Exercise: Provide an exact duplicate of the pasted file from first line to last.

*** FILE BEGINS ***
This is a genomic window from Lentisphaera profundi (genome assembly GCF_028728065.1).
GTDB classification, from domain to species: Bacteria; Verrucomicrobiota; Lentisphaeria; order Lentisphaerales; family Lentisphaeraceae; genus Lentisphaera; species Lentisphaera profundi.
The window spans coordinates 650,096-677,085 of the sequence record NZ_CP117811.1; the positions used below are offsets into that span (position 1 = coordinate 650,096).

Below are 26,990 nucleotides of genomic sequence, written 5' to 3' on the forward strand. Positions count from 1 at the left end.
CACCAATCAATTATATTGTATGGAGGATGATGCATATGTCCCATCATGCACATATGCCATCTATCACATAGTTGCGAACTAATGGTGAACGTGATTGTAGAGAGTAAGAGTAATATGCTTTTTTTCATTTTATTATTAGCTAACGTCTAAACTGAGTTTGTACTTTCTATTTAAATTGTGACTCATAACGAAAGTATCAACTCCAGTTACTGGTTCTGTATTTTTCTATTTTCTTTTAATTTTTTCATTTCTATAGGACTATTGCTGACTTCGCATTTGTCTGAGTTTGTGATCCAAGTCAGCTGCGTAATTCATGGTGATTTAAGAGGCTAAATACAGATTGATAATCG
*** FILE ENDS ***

This is a genomic window from Lentisphaera profundi (genome assembly GCF_028728065.1).
GTDB classification, from domain to species: Bacteria; Verrucomicrobiota; Lentisphaeria; order Lentisphaerales; family Lentisphaeraceae; genus Lentisphaera; species Lentisphaera profundi.
The window spans coordinates 650,096-677,085 of the sequence record NZ_CP117811.1; the positions used below are offsets into that span (position 1 = coordinate 650,096).

Below are 26,990 nucleotides of genomic sequence, written 5' to 3' on the forward strand. Positions count from 1 at the left end.
CACCAATCAATTATATTGTATGGAGGATGATGCATATGTCCCATCATGCACATATGCCATCTATCACATAGTTGCGAACTAATGGTGAACGTGATTGTAGAGAGTAAGAGTAATATGCTTTTTTTCATTTTATTATTAGCTAACGTCTAAACTGAGTTTGTACTTTCTATTTAAATTGTGACTCATAACGAAAGTATCAACTCCAGTTACTGGTTCTGTATTTTTCTATTTTCTTTTAATTTTTTCATTTCTATAGGACTATTGCTGACTTCGCATTTGTCTGAGTTTGTGATCCAAGTCAGCTGCGTAATTCATGGTGATTTAAGAGGCTAAATACAGATTGATAATCG